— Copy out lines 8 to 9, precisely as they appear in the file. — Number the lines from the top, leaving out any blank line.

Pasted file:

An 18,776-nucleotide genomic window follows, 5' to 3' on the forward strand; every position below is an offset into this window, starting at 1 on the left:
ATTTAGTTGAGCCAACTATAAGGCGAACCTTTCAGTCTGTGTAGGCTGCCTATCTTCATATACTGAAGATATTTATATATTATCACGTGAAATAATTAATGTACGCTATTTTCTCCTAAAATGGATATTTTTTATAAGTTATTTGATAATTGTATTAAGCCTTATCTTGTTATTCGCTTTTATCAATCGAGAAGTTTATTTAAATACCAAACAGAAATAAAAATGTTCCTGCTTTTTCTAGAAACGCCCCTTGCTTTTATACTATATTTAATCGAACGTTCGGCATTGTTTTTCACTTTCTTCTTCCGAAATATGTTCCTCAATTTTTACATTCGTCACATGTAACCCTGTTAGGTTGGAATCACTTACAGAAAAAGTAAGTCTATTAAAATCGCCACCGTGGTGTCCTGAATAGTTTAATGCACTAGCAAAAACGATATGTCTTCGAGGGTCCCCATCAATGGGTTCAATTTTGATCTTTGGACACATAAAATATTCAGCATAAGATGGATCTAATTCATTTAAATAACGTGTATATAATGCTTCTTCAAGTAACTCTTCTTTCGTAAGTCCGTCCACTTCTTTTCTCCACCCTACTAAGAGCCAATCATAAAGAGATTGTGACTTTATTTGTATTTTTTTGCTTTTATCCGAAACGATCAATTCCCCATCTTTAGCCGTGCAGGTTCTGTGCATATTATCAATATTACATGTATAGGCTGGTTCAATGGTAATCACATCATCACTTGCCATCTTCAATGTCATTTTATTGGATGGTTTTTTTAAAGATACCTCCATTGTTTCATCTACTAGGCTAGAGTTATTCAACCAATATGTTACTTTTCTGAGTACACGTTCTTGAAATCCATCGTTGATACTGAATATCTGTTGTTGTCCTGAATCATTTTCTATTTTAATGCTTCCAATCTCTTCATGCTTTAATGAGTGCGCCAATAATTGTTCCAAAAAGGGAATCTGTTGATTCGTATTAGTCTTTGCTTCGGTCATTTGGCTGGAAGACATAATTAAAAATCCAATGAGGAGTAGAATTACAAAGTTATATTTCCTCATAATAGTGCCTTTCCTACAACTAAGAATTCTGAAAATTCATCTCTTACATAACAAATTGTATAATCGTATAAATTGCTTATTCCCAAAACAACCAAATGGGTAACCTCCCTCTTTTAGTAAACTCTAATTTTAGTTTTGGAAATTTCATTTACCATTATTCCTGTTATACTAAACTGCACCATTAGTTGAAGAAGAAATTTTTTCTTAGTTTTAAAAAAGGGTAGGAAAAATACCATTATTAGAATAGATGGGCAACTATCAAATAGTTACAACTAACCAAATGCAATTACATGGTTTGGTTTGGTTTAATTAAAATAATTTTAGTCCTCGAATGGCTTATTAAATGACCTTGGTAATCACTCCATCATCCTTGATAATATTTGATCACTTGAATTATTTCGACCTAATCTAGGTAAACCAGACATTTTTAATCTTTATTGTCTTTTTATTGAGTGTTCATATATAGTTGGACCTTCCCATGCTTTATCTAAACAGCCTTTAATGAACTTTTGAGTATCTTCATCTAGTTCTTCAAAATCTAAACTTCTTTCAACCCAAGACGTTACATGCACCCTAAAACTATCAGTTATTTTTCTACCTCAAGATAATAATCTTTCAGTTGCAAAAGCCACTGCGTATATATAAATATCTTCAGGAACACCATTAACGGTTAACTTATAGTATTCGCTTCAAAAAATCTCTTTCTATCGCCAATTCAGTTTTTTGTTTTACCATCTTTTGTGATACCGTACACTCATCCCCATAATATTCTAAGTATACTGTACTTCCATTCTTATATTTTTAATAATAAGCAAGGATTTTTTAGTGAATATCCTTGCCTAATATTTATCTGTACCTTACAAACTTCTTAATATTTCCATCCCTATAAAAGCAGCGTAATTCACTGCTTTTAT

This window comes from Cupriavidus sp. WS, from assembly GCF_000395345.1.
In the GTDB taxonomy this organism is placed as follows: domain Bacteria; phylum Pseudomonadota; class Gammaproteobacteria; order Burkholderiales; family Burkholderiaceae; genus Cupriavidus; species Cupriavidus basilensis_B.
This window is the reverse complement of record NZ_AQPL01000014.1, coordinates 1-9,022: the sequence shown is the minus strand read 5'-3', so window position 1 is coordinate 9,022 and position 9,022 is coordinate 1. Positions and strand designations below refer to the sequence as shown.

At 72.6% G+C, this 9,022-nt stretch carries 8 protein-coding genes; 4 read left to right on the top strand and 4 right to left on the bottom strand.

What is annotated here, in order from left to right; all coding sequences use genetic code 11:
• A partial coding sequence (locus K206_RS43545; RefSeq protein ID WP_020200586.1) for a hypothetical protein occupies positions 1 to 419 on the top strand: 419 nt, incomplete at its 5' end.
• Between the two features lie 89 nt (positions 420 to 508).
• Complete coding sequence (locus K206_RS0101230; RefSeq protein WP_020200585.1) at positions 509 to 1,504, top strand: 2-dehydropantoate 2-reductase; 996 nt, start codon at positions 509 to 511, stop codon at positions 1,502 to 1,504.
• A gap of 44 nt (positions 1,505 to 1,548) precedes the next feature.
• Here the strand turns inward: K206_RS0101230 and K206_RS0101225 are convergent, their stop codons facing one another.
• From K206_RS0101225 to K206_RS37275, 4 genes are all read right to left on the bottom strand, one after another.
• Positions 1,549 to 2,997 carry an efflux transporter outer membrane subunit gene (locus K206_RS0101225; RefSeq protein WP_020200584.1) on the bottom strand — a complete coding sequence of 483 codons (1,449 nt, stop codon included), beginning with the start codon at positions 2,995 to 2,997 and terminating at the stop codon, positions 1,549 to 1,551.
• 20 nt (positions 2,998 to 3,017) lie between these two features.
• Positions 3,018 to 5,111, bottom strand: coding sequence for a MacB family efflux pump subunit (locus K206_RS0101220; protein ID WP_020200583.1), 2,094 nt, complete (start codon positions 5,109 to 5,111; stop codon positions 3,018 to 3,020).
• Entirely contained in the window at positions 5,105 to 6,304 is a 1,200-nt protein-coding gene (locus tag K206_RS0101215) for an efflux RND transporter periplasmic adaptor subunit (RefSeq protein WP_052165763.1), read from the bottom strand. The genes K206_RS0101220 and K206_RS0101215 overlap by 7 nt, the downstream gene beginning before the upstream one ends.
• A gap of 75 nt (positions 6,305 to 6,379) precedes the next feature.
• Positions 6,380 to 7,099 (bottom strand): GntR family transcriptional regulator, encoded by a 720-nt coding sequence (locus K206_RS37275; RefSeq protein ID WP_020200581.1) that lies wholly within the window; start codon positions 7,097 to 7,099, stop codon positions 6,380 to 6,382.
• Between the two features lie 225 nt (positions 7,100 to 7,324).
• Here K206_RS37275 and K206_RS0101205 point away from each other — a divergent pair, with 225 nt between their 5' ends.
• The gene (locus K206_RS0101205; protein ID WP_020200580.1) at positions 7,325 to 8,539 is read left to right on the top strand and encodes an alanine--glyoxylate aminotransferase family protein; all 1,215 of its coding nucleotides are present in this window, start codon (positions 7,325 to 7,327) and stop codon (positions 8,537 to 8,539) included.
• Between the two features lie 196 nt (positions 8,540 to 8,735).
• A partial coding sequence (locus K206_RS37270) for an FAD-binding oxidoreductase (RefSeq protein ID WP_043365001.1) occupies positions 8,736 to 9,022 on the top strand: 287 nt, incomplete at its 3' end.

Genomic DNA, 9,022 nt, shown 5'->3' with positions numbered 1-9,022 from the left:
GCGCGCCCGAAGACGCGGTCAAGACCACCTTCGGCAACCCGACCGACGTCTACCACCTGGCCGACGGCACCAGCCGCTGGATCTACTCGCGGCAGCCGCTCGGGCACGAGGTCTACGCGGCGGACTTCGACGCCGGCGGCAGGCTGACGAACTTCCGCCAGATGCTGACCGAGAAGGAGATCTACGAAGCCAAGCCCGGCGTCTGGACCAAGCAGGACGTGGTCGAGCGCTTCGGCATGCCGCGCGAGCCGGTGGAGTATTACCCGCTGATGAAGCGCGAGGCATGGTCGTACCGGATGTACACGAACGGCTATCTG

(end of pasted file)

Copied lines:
• A partial coding sequence (locus K206_RS43545; RefSeq protein ID WP_020200586.1) for a hypothetical protein occupies positions 1 to 419 on the top strand: 419 nt, incomplete at its 5' end.
• Between the two features lie 89 nt (positions 420 to 508).